Strong opinions, weakly held

The social impact of the Walkman

Dave Pell talks about social impact of the Walkman:

The Walkman and its offspring, such as the iPod, completely changed the way we experience music. And even more compelling, these devices also had a huge impact on the way we interact (or don’t interact) with each other. Before the Walkman, listening to music was quite often something we did together. Headphones and portability changed that. The very same sounds that had been a cornerstone of our social experience suddenly transformed millions of us into isolated walking zombies.

I imagine this is a paragraph many people can identify with:

I’ve known my wife since we were in high school. We’ve been married for more than a decade. And we’ve never once looked at each other and said, “They’re playing our song.” And after talking to a few other couples, I don’t think we’re all that unique. She has her songs. I have my songs. Our only modern equivalent to having a shared song is when one of us retweets the other.


  1. I always liked that the early Walkman models had two headphone jacks, but it wasn’t exactly convenient anyway.

  2. As someone with musical tastes very far from what’s popular, I will stick up for headphones. Personally, I’m into things like extreme death metal, noisecore, and generally stuff that doesn’t go over well with 90% of people. I also find mainstream music about as revolting and unpleasant as most people seem to find my preferred music. I can barely stand going to most bars because I don’t want to be forced to listen to whatever horrifically lame music they insist on blasting at me.

    Sharing music via public loudspeakers is a case of tyranny of the majority and often, the only way I can opt out is to be a shut-in and avoid public places (I actually go well out of my way to avoid grocery shopping during holiday season because of how violently unpleasant I find Christmas carols to be).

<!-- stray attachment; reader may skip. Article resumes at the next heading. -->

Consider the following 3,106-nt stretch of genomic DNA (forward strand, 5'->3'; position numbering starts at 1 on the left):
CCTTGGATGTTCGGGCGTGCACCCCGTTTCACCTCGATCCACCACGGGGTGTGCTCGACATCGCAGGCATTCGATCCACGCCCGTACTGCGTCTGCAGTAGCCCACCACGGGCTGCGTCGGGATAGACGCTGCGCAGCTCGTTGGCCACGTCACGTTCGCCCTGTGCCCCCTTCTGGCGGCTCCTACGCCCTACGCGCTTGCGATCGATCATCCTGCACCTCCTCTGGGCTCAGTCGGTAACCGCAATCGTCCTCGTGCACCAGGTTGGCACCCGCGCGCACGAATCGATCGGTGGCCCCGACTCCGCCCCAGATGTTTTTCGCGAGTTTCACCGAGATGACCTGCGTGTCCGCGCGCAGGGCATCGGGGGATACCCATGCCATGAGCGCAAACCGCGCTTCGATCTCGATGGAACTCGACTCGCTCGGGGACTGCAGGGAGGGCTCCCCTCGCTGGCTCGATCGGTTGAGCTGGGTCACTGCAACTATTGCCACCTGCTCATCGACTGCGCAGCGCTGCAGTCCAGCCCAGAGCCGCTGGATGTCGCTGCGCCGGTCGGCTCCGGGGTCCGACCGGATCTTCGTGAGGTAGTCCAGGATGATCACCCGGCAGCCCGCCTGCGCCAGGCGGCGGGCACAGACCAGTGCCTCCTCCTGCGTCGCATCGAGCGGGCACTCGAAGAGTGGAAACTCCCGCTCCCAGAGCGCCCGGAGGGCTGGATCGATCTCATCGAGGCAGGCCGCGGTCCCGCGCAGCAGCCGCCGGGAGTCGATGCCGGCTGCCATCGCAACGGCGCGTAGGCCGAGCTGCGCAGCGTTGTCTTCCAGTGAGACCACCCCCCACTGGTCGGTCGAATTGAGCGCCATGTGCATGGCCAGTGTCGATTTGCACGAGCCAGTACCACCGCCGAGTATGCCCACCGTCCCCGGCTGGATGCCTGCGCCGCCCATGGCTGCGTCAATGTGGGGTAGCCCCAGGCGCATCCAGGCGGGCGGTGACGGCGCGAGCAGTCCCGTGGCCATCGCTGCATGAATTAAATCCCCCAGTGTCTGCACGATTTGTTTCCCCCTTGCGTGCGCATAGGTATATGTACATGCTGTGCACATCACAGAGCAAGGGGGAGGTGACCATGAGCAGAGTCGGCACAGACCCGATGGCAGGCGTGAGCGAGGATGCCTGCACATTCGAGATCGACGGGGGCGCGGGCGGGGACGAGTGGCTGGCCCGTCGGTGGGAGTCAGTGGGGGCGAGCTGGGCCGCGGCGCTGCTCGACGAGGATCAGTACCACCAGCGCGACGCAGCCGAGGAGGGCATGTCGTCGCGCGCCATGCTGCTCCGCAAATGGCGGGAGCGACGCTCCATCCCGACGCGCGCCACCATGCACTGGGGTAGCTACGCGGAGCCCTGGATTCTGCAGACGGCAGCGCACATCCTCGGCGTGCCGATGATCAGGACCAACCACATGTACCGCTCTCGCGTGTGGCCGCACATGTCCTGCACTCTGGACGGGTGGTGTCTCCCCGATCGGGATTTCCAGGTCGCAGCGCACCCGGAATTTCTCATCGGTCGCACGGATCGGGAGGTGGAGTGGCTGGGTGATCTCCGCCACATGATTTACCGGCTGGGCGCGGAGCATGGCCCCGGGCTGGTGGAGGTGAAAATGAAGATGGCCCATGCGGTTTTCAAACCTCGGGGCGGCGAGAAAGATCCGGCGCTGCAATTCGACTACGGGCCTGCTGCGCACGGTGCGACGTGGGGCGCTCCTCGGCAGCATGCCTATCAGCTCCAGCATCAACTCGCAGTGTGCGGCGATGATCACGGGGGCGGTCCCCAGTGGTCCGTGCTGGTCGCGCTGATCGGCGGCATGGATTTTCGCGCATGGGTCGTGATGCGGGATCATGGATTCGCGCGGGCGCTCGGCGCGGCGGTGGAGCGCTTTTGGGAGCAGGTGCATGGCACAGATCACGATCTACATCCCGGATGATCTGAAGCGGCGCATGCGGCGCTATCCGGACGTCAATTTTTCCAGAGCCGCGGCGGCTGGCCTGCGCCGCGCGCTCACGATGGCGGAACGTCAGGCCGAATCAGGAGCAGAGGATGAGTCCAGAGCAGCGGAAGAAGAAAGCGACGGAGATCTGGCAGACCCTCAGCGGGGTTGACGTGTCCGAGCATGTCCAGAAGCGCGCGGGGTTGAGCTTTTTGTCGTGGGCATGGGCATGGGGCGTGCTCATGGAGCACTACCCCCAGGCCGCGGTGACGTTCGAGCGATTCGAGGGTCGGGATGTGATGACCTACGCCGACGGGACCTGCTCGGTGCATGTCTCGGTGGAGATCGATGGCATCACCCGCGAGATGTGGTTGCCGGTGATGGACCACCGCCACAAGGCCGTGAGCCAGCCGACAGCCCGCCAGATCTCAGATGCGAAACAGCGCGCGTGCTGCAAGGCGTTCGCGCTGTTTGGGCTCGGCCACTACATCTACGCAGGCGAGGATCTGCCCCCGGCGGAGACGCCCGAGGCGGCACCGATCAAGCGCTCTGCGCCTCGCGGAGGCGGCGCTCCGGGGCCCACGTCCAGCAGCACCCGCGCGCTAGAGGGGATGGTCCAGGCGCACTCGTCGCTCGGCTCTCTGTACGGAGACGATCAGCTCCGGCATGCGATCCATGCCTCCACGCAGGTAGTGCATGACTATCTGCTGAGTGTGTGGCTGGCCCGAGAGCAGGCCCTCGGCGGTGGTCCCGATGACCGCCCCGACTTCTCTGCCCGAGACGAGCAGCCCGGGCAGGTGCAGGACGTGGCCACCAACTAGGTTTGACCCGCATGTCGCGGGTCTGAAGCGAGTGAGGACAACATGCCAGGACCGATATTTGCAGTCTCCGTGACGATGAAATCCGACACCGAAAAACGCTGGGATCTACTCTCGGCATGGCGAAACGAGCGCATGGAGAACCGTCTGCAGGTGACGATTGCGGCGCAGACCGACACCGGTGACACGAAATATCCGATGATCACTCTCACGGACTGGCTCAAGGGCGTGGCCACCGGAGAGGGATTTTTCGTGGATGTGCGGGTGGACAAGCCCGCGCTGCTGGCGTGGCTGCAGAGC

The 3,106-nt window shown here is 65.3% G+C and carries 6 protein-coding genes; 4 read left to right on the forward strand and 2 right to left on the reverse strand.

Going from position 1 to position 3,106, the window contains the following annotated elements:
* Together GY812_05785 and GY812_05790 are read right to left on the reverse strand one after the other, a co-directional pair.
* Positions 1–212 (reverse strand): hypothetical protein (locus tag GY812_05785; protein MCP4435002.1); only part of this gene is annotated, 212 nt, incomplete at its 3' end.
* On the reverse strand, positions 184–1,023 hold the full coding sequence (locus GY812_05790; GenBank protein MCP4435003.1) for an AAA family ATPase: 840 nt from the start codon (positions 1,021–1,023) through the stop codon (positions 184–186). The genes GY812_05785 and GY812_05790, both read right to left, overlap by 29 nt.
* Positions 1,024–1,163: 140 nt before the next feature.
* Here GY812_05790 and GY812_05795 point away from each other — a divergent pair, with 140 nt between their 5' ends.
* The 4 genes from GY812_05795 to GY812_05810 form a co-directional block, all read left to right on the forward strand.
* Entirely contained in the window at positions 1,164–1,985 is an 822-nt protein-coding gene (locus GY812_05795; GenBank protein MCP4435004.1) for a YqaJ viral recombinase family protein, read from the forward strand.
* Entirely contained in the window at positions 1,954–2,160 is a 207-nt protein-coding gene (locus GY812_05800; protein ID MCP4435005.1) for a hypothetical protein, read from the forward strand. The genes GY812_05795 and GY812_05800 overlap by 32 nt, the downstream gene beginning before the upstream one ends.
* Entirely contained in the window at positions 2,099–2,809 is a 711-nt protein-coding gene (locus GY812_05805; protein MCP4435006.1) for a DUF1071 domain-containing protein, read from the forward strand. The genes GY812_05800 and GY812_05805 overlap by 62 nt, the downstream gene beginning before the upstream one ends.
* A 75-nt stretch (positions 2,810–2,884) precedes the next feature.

Headphones are practically a necessary part of my relationship with my girlfriend. Our musical tastes don’t overlap but we’re both very much into music and like to listen to it a lot. If headphones didn’t exist, we probably wouldn’t be able to be together, or we’d be fighting a lot, or we’d be forced to choose between being together and listening to music that we like.

    So I, for one, am eternally grateful to headphones for sparing me from at least some of what the Musical Majority feels like trying to cram down my throat.

  3. Interesting. I have the exact opposite experience – we have tons of music that we’ve listened to together. I think that’s partly because we met at Burning Man where our camp pretty much always has music playing, and partly because we took a lot of road trips where we played music together. In fact I’ve almost never seen her use headphones and I only use them on my commute and at work.

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